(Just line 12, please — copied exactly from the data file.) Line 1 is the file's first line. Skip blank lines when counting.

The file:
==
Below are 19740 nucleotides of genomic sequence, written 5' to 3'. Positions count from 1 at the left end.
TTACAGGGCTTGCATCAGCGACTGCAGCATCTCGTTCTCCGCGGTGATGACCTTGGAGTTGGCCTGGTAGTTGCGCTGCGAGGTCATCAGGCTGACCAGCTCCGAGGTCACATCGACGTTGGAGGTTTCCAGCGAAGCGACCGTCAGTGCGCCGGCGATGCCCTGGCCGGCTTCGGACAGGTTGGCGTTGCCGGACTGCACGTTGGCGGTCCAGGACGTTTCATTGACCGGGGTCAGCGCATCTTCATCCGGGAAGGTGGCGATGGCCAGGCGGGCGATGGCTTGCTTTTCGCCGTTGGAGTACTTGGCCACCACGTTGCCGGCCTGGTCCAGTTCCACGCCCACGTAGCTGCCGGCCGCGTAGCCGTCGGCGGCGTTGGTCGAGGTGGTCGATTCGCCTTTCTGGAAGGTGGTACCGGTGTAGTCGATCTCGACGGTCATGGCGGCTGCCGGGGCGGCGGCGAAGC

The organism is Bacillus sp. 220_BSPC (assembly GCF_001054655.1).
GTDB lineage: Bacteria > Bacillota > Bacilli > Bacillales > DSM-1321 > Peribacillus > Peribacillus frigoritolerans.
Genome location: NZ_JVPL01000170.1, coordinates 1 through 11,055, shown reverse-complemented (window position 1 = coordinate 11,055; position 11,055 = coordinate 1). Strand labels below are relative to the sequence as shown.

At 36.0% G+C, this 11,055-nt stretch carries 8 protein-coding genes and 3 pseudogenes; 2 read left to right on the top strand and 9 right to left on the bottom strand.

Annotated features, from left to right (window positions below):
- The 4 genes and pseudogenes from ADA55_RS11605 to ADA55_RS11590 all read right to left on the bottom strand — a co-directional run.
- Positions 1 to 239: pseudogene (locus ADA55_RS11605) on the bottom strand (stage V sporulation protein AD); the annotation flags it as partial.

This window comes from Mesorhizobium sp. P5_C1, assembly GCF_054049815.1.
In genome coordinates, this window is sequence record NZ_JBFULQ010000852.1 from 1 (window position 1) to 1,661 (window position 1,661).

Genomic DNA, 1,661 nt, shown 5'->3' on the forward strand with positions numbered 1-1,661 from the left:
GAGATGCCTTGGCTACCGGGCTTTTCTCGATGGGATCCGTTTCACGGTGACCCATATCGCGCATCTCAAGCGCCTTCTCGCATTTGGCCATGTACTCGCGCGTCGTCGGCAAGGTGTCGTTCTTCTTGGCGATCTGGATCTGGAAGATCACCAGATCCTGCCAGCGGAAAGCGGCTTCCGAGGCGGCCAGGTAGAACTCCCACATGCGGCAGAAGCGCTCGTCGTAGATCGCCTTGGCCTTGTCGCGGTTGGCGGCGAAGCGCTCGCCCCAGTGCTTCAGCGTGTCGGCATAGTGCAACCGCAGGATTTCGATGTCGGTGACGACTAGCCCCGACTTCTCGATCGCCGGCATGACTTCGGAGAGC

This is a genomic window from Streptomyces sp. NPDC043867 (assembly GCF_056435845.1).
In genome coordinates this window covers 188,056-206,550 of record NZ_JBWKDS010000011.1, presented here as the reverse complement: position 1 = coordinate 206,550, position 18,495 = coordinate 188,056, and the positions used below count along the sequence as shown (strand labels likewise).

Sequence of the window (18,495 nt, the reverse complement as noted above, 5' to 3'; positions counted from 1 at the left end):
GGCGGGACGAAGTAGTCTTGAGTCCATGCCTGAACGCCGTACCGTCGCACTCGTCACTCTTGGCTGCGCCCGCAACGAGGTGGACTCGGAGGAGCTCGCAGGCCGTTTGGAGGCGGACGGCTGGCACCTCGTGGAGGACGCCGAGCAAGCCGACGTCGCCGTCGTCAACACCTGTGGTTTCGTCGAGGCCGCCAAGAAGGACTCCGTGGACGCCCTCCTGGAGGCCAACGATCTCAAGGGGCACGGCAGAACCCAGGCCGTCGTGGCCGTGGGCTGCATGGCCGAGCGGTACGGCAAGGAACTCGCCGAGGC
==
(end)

Genomic DNA, 1,661 nt, shown 5'->3' on the forward strand with positions numbered 1-1,661 from the left: